Pseudoexfoliation syndrome

Common cause of secondary glaucoma: 25% of PXF patients develop glaucoma

More severe and resistant course than POAG

Systemic condition

  • Whitish dandruff-like material is deposited on

    • Eyes
    • Skin
    • Heart
    • Lungs
    • Kidneys
    • Meninges
  • Abnormal elastic microfibrils, basement membrane material, glycosaminoglycans

  • Possibly associated with raised homocysteine

  • 20% of population in Scandinavia

  • Linked to LOXL1 gene on chromosome 15

Risk factors

  • Age >40
  • Female
  • Ethnicity: north european/northern latitudes, mediterranean
  • Higher altitudes

Clinical features

  • Dandruff-material on

    • Pupillary border
    • Lens capsule
    • Stains with Masson Trichrome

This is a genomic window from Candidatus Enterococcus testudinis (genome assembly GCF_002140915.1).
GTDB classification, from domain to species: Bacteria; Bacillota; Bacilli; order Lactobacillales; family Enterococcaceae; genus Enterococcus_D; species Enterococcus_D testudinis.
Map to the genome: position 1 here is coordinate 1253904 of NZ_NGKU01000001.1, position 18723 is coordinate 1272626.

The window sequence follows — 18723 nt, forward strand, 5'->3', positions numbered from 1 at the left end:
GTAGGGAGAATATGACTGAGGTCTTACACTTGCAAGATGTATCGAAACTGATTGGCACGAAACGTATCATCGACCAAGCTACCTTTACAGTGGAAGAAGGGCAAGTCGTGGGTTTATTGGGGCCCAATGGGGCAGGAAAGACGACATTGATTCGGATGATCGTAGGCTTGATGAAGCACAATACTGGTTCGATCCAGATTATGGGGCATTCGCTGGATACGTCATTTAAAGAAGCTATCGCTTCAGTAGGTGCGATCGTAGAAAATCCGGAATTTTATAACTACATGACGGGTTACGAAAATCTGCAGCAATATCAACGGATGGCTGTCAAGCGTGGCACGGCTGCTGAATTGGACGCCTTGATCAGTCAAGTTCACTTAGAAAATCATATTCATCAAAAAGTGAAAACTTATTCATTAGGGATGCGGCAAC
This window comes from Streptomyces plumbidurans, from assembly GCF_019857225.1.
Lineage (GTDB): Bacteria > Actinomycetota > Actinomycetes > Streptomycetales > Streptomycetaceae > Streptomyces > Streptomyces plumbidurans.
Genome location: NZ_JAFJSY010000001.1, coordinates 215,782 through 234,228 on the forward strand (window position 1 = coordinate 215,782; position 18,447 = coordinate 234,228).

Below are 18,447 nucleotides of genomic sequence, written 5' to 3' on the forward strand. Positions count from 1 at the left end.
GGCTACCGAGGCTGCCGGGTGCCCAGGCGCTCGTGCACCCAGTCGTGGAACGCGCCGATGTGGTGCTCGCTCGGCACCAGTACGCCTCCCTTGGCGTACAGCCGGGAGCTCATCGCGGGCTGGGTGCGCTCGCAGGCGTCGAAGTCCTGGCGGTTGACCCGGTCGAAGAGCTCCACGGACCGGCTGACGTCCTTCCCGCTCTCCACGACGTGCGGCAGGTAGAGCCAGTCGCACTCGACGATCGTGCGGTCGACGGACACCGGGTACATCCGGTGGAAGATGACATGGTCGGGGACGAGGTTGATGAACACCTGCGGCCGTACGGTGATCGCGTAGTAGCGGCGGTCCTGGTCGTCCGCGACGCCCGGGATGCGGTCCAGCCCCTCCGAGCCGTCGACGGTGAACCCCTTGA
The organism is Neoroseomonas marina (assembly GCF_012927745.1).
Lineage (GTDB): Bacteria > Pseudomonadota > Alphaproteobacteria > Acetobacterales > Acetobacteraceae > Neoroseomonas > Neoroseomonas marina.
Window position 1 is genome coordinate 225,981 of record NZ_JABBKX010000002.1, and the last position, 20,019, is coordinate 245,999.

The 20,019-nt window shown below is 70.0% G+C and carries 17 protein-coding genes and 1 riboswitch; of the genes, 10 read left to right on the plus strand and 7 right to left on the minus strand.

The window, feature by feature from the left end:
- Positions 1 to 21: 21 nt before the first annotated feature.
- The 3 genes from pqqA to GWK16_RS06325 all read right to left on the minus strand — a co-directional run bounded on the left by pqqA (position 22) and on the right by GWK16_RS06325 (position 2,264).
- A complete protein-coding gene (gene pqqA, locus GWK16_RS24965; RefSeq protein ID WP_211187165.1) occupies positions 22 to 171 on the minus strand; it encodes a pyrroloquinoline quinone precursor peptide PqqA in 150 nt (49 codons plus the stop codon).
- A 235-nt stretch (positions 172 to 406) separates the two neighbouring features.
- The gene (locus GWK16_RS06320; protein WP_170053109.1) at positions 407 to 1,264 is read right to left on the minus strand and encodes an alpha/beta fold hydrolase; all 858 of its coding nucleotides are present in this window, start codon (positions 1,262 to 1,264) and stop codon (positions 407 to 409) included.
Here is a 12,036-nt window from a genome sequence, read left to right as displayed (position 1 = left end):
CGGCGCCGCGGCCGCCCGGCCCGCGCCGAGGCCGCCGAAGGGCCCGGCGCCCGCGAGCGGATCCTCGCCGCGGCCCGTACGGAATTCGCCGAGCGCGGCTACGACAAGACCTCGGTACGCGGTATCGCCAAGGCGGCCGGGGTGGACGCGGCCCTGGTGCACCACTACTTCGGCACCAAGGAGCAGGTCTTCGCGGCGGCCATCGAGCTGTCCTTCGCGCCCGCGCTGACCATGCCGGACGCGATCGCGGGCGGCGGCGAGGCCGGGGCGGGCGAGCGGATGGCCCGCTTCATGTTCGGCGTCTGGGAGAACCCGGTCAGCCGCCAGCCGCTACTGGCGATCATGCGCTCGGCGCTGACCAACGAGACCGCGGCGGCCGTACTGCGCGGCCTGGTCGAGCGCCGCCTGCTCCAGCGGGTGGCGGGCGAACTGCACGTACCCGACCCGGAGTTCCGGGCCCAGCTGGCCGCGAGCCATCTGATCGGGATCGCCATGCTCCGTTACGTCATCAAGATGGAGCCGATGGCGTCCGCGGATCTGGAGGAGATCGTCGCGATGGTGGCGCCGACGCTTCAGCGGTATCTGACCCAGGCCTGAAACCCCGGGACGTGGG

• Peripupillary transillumination defects (cp. Pigment dispersion)

  • Poor mydriasis

  • Iridodonesis

  • Phacodonesis: with risk of zonulodialysis during cataract surgery

  • Pigment in the AC

  • Pigment and pseudoexfoliative material on corneal endothelium

  • Irregular pigment and PXF material deposition in the trabeculum and anterior to Schwalbe’s line (Sampaolesi’s line) on gonioscopy (also seen in PDS, trauma, poorly controlled diabetes and iris melanoma)

    • Open but narrow angle
  • Glaucoma

    • Open angle: PXF deposition in TM
    • Tends to present unilaterally with progression to both eyes in 40%
    • Narrow angle (rare): weak zonules causing anterior lens-iris movement
    • PXF glaucoma tends to be more volatile with faster progression compared to POAG


  • As for POAG
  • More likely to need laser and surgery

Hot Topic

The approach to cataract surgery in a patient with pseudoexfoliation is a hot topic in exams!

  • Anaesthetic considerations
  • Preassessment for phacodonesis
  • Dilation is often poor: intracameral phenylephrine, visco-dilation
  • Vision blue
  • Phaco-chop to reduce stress on zonules
  • Capsular tension ring if less than 4 clock hours of zonulysis
  • Cortical removal with circumferential movements rather than radial traction

Was this page helpful?

Normal Tension Glaucoma